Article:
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The boot process occurs whenever you turn your computer on. It is hard to see because it happens quickly. After pressing the power button, in a few minutes, Windows XP, or Windows Vista, or whatever Operating System you use gets loaded.
In this blog, you will find out what really happens when you press the power button and turn on the computer. The process is called the boot process. A list of what typically happens in a PC is as follows, but it will differ depending on your BIOS and manufacturer.
1. Pressing the power button turns the computer power supply on. A ‘Power Good’ signal is sent to the motherboard after which the CPU looks for the ROM BIOS.
2. The first instruction by the ROM BIOS to the CPU is to run the POST (Power-On-Self-Test).
3. The POST then checks the BIOS and then tests the CMOS RAM. If there are no problems with this, then the POST continues to check the CPU and hardware devices such as the Video Card and the secondary storage devices such as the Hard Drive, Floppy Drives, Zip Drive or CD/DVD Drives.
4. If errors are found, then an error message can be visible on screen or a number of beeps are heard (POST beep codes). If the video card hasn’t been initiated or has an error, the computer uses these beep codes instead of displaying an error message.
5. After this, the BIOS finds the video card and runs the video card’s BIOS . Usually, this is the first thing that modern machines display on the screen. After that the computer looks at the other devices and runs their BIOS if they have one.
6. The BIOS now displays the system configuration.
7. More tests are conducted during the display, including the test that shows your computer testing the memory. If problems are found from now on they will be displayed in a text message on the screen.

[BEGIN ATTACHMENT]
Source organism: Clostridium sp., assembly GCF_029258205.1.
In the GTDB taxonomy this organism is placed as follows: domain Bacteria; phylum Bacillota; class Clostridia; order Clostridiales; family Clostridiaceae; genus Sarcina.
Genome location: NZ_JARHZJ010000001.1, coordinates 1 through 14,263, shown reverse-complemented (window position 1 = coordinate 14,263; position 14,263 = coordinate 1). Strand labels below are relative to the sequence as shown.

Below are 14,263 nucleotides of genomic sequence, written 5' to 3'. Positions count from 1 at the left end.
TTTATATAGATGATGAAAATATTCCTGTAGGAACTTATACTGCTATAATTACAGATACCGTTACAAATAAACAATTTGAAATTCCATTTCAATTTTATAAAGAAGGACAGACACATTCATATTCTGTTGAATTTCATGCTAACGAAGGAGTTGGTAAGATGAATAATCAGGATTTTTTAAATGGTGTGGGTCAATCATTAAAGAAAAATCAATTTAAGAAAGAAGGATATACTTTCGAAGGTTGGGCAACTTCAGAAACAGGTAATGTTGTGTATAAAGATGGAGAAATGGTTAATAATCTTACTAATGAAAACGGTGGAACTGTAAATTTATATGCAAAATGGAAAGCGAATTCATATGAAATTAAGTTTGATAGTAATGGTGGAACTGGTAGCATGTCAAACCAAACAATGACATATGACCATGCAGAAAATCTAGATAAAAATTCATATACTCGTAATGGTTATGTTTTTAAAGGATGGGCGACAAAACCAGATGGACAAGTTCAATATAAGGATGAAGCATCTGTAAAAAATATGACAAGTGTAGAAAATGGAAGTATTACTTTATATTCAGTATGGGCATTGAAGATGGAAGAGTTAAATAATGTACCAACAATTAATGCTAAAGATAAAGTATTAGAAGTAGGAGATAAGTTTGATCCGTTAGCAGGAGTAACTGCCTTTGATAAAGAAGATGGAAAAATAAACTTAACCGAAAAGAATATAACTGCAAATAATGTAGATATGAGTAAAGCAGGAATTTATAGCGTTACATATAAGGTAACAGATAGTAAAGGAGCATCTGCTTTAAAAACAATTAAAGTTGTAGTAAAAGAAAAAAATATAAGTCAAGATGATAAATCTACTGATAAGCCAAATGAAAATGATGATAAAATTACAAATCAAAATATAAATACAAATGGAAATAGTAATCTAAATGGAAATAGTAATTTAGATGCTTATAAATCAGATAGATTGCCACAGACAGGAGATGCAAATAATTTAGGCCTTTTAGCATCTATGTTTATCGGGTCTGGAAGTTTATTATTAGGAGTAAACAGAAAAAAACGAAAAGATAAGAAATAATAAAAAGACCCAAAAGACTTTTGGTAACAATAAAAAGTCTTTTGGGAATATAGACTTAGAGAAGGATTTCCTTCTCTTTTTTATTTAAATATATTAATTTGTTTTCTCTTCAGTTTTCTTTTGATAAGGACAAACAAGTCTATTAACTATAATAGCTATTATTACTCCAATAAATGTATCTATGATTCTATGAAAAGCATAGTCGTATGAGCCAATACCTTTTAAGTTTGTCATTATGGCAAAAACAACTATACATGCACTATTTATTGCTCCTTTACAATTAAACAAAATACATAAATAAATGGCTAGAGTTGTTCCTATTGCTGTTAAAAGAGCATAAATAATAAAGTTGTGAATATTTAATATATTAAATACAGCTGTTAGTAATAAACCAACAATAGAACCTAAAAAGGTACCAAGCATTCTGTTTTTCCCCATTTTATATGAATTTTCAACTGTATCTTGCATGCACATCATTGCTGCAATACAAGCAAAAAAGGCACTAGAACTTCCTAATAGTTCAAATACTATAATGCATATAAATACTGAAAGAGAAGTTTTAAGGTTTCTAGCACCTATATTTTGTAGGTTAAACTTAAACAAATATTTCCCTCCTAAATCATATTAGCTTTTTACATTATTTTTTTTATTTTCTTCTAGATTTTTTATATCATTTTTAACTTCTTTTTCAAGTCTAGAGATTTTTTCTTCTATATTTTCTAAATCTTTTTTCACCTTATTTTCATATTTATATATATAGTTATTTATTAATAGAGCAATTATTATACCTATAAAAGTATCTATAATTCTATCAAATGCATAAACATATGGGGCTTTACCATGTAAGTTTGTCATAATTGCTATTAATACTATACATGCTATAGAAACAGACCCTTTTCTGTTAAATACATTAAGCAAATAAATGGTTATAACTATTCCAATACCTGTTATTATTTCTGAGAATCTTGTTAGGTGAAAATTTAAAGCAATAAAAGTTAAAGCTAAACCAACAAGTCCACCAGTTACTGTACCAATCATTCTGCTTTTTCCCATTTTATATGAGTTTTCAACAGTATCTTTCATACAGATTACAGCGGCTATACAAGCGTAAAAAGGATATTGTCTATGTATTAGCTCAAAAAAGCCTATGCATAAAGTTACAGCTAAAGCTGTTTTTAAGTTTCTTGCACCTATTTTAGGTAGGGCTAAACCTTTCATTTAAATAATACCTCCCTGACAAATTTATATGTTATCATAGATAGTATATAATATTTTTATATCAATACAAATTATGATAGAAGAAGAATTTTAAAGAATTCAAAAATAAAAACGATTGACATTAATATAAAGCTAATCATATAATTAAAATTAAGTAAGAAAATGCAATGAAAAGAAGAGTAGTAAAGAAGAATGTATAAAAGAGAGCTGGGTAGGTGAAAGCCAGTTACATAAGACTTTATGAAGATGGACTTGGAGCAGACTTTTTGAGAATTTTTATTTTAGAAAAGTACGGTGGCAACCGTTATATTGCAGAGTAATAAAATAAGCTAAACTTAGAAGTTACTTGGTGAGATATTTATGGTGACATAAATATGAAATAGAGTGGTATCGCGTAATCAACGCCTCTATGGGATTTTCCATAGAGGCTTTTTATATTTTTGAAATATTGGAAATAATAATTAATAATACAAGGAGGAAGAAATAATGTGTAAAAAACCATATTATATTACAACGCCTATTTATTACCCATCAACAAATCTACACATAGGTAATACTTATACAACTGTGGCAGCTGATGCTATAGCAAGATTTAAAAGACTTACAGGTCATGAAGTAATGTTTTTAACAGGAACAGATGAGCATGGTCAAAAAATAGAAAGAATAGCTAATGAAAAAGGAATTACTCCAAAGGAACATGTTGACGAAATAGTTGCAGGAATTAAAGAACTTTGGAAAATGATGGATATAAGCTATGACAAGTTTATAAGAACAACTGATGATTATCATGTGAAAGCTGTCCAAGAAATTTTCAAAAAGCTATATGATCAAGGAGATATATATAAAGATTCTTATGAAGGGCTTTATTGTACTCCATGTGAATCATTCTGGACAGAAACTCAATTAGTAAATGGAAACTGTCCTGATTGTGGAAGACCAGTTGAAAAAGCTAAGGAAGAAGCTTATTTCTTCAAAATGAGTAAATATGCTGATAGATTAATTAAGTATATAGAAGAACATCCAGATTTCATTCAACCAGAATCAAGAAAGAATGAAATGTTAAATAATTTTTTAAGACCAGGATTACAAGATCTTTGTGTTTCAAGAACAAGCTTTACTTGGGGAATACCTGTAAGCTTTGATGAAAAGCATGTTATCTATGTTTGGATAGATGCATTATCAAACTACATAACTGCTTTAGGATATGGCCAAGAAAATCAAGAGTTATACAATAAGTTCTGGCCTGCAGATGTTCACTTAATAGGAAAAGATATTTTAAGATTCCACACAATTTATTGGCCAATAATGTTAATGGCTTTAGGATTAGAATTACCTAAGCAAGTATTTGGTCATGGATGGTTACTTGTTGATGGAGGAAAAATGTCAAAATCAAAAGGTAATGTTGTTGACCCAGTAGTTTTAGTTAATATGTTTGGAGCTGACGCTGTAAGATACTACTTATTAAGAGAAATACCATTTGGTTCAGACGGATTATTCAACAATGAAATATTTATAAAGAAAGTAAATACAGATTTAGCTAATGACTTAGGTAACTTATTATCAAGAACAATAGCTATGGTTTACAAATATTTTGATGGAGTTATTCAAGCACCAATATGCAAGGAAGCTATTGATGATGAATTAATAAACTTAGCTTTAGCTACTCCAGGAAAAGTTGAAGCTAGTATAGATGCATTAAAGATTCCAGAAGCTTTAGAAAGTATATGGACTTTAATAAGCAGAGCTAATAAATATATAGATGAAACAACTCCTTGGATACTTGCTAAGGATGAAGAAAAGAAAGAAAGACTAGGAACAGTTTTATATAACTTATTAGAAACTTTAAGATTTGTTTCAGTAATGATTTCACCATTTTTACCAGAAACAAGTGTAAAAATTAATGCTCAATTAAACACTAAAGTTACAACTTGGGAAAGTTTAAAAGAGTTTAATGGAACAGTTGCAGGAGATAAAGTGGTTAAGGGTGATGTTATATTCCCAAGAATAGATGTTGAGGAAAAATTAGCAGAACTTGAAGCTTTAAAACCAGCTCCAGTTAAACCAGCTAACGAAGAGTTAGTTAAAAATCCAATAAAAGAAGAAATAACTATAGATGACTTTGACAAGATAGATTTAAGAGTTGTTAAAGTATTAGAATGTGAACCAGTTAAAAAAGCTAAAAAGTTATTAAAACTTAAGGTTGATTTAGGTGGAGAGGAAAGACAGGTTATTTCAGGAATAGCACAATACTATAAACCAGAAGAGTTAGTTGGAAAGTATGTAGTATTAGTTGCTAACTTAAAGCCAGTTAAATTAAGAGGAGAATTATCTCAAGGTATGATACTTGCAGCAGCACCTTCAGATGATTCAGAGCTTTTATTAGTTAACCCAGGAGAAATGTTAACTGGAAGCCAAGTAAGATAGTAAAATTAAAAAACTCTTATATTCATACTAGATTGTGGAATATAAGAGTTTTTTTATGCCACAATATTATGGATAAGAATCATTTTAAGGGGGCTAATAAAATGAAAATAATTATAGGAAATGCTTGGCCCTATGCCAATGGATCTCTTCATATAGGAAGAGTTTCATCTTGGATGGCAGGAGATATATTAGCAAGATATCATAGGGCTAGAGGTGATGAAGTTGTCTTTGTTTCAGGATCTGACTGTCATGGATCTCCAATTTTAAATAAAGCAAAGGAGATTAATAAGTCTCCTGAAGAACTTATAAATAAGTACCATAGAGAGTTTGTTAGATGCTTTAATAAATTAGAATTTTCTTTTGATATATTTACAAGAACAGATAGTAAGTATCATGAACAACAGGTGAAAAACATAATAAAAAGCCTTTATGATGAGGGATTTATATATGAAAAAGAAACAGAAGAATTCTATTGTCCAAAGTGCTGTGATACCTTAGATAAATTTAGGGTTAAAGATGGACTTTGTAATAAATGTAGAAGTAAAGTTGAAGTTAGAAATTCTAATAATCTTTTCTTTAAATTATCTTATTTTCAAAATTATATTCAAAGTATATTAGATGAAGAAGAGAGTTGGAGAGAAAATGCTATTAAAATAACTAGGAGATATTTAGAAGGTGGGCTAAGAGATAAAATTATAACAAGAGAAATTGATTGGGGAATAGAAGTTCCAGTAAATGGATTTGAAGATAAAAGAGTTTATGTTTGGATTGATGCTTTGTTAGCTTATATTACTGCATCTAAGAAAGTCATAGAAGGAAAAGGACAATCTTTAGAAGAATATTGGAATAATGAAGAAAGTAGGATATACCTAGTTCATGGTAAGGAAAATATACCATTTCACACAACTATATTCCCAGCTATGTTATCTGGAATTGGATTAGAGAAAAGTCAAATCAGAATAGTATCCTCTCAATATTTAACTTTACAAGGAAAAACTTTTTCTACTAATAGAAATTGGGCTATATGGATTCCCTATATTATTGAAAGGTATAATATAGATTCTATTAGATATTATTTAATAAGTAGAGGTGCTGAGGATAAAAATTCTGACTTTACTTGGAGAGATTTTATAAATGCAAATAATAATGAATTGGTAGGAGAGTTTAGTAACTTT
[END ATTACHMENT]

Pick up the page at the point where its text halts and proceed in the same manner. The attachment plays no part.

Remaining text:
8. Next, the BIOS searches for something that it can boot from. Under the boot sequence, this can be set in the CMOS. This can be set to the A: Drive (Floppy) C: (Hard Drive, Primary Partition) D: (CD/DVD Drive) or others such as the USB drive or network card (depending on the bios).
9. Once the target boot device has been selected, the BIOS will search for the Master Boot Record (MBR). While searching for a hard drive it looks at cylinder 0, head 0, sector 1.
10. On finding a valid volume boot sector, the BIOS has done its job and hands over control to the Operating System that completes the booting process. A few hardware tests will also be conducted.
11. The computer will display an error if a valid boot record is not found. This is the “Non-System Disk or Disk Error”. Press any key and replace when ready.
12. If a valid boot record is found but the Master Boot Record cannot be read by it, then the computer will display a message, “Disk Boot Failure, Insert System Disk and Press Enter”